Lantern (stone or temple) – A term often used metaphorically for a monk who stays in a monastery or temple, serving as a light to help guide a trainee.
Lion Throne (Lion’s Seat) – The seat where a Master sits when giving a talk on some aspect of the Dharma.
Lord of Emptiness – The first of the Seven Buddhas, the one who lived during the Age of Emptiness, that is, before duality had first arisen.
Mahāsattva – An outstanding bodhisattva.
Mahāyāna – The Greater Vehicle.
Maitreya – The Buddha Yet to Come. He is said to be waiting as a Bodhisattva in the Tushita Heaven. To realize one’s own Buddha Nature brings Maitreya forth.
Manjushri – The Bodhisattva who personifies Great Wisdom.
Matter (the One Great Matter) – The goal of spiritual training, namely, the realization of the highest Truth.
Monjin – The act of bowing from the waist with hands in gasshō.
A pillar of the temple – A monk whose training is so strong that it supports the spiritual function of the temple or monastery in which he trains.
Pratyekabuddha – One who becomes enlightened as a result of his own efforts but does not share his understanding with others.
Samantabhadra – The Bodhisattva who is the embodiment of patient, loving activity.
Seal (Buddha seal, Buddha Mind seal, Dharma seal, and seal of certification) – ‘The Buddha Mind Seal’ refers not only to the document written on plum blossom silk which certifies both the Master’s and the disciple’s Buddha Mind but also to the fact that the Minds of Master and disciple coincide and are not two separate minds. The Transmission of this seal is often referred to in Zen texts as ‘the Transmission of Mind to Mind’ as well as ‘the special Transmission that is apart from Scriptural texts and which does not depend on words’.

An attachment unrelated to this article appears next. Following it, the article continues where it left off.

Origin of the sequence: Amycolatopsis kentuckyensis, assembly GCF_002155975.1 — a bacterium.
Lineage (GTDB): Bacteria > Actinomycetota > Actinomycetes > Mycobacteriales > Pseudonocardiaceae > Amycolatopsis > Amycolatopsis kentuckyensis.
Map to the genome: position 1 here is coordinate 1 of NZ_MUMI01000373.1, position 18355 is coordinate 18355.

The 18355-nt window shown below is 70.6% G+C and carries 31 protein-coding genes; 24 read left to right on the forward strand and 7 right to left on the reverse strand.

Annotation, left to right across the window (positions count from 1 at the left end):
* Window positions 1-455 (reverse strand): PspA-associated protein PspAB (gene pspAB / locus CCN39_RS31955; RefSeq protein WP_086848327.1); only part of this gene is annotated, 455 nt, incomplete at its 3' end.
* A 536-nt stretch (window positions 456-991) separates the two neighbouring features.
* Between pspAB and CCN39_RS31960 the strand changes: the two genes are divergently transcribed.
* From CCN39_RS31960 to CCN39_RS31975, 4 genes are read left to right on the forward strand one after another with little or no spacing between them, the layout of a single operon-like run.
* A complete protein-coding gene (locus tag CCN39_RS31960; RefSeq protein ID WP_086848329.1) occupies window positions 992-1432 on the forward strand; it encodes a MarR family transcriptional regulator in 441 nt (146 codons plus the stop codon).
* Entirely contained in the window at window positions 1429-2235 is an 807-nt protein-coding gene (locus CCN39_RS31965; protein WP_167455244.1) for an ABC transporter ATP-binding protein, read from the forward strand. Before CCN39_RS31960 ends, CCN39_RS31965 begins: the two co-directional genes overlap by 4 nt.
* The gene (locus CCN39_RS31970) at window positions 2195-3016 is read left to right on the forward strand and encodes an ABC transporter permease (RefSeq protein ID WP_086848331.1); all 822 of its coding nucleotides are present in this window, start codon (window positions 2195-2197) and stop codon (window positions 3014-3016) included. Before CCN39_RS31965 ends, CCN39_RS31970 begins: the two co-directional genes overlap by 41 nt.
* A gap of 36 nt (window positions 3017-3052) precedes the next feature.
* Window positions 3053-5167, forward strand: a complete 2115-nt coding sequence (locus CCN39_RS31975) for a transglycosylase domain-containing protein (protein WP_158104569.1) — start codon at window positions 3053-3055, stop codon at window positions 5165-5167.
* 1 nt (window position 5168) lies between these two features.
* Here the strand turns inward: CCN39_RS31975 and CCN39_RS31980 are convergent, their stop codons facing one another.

The Seven Buddhas – The historical Buddha and the six Buddhas that preceded Him.
The seven treasures (the seven jewels) – The seven types of jewels from which Pure Lands are fashioned.
Shashu – The way that the hands are held when doing walking meditation, kinhin. There are various forms of shashu, but most involve one hand being wrapped around the fist of the other.
Shravaka – One who, upon hearing the Dharma, affirms his allegiance to It but may not yet try to put It into practice, or may try to reduce It simply to a rigid code of ‘right’ or ‘wrong’ behaviors.
The six Worlds of Existence – Those of celestial beings, humans, asuras, hungry ghosts, beasts, and those in hellish states.
Skandhas – The five skandhas comprising a living being’s physical form, sensory perceptions, mental concepts and ideas, volition, and consciousness.
Stupa – Literally, a reliquary for the ashes of a Buddhist, and metaphorically, the body of a Buddha.
The Three Courses (the Three Vehicles) – Namely, the way of training done by the shravakas, pratyekabuddhas, and bodhisattvas.
Tripitaka – The three divisions of Buddhist Scriptures, namely, the Buddha’s Teachings (Sutras), the Precepts (Vinaya), and the commentaries on the Sutras (Abhi- dharmas); also, the whole of the Buddhist canon.
Vairochana (the Cosmic Buddha) – The Buddha who is the personification of spiritual Light and Truth, the one who represents the Pure Buddha Mind.
Vimalakīrti – A wealthy lay Buddhist renowned for his profound understanding of Mahāyāna.
Yojana – An Indian measure of distance, understood by some scholars as equivalent to twelve or sixteen miles (twenty or twenty-five km).
Shōbōgenzō – Eihei Dōgen (translated by Hubert Nearman – First edition, 2007)